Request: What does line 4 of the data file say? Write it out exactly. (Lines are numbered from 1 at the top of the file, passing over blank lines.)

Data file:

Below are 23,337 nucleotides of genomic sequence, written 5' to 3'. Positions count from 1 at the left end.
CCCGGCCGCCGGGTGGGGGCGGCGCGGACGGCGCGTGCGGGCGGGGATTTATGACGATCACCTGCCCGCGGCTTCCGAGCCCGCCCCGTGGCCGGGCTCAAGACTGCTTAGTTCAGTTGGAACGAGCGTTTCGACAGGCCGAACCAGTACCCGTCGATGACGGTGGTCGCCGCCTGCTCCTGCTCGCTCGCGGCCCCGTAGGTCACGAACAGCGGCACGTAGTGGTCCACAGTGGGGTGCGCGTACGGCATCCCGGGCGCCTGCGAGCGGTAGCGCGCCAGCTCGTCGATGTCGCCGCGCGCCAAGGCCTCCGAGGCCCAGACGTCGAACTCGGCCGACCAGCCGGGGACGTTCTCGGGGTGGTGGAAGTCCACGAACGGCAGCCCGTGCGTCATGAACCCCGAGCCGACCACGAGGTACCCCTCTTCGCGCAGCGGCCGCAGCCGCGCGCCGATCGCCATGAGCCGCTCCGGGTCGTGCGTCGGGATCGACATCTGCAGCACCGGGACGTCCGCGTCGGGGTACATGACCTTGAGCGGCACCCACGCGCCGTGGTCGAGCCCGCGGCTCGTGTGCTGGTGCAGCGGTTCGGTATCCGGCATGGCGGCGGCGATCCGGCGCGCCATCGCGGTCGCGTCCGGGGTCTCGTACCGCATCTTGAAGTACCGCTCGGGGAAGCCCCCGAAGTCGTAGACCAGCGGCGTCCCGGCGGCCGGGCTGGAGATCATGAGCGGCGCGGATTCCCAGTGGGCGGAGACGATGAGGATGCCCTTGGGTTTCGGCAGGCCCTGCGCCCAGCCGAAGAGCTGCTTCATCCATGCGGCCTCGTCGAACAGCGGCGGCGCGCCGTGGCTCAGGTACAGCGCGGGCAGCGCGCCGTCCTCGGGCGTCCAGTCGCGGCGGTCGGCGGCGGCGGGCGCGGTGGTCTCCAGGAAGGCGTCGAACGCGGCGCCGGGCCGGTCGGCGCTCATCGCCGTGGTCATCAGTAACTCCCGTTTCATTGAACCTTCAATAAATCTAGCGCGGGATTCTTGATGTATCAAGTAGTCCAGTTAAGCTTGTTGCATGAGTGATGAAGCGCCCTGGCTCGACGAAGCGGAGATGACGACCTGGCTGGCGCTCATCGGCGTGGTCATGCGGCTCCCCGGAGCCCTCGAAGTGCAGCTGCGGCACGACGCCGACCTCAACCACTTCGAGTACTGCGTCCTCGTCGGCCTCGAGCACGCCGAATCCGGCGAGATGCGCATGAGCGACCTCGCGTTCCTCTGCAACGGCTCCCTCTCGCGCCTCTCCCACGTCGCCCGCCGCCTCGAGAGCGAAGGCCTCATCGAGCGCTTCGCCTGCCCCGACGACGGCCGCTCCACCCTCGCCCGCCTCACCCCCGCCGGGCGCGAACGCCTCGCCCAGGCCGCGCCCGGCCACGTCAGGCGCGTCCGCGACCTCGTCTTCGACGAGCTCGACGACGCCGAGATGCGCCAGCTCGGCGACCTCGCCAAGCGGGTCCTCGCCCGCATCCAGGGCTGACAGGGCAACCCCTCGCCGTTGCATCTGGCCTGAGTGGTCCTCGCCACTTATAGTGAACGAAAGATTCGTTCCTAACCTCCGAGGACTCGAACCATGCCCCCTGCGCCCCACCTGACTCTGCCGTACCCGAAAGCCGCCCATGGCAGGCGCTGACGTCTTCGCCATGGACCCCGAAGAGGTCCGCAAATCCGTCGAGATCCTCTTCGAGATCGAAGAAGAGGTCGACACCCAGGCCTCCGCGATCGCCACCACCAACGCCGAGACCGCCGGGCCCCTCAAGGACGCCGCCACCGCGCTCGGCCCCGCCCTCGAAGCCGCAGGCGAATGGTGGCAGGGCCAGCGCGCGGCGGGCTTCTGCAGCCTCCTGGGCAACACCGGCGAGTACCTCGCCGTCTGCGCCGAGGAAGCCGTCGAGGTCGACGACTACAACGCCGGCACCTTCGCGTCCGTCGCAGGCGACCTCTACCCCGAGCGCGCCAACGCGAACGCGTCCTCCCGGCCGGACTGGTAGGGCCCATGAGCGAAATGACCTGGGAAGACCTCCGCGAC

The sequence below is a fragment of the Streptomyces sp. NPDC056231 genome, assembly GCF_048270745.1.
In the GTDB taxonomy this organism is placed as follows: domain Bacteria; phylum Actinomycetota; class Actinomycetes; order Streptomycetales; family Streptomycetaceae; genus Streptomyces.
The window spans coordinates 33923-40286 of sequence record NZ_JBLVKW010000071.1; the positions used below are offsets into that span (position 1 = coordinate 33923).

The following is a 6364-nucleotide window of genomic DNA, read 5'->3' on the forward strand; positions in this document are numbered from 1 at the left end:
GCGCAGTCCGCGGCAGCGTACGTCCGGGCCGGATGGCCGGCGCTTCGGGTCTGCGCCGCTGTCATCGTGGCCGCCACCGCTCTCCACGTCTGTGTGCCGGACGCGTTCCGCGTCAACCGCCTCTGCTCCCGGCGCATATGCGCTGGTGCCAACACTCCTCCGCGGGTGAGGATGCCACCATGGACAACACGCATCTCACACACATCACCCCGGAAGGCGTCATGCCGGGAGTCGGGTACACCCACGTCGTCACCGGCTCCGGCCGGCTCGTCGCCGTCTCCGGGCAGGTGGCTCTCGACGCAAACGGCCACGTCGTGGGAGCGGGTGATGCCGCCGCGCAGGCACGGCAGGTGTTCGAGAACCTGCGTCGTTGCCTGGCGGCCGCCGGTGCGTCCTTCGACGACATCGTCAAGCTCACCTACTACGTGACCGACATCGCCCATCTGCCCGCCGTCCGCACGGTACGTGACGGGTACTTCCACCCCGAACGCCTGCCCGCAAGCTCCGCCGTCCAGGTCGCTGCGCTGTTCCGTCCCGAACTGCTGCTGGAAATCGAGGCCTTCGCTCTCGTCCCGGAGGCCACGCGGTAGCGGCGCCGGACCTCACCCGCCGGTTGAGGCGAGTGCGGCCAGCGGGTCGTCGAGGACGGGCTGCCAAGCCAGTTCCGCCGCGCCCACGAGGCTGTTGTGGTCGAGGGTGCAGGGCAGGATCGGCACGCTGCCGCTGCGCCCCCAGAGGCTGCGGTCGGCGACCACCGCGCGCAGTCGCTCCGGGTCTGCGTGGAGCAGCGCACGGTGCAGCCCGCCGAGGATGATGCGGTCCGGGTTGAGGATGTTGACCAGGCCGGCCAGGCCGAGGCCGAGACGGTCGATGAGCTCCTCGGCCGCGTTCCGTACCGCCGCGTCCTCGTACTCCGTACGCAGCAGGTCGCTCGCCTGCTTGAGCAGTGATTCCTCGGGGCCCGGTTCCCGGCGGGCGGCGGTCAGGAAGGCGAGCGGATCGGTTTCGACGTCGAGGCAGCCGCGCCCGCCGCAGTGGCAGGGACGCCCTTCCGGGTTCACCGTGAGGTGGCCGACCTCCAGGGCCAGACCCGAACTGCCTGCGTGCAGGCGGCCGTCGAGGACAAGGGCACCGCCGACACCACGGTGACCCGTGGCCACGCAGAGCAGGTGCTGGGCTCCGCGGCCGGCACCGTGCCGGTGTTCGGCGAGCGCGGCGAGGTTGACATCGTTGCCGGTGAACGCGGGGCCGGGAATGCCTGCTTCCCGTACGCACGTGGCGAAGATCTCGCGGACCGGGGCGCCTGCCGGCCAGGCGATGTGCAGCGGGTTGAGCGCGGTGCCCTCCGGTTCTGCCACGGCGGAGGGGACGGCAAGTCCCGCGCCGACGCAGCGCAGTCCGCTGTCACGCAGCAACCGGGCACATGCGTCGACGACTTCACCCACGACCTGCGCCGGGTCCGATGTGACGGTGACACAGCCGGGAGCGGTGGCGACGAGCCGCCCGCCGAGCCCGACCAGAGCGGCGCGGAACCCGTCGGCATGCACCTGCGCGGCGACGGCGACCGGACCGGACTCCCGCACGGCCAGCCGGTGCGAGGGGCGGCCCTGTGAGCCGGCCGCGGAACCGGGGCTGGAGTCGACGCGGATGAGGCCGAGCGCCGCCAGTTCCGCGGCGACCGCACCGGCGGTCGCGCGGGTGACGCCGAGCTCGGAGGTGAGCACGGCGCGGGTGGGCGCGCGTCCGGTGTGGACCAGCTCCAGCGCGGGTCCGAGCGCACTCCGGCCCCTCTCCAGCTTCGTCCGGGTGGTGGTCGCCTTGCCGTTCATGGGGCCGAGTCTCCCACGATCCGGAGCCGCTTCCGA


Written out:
In the GTDB taxonomy this organism is placed as follows: domain Bacteria; phylum Actinomycetota; class Actinomycetes; order Streptomycetales; family Streptomycetaceae; genus Streptomyces.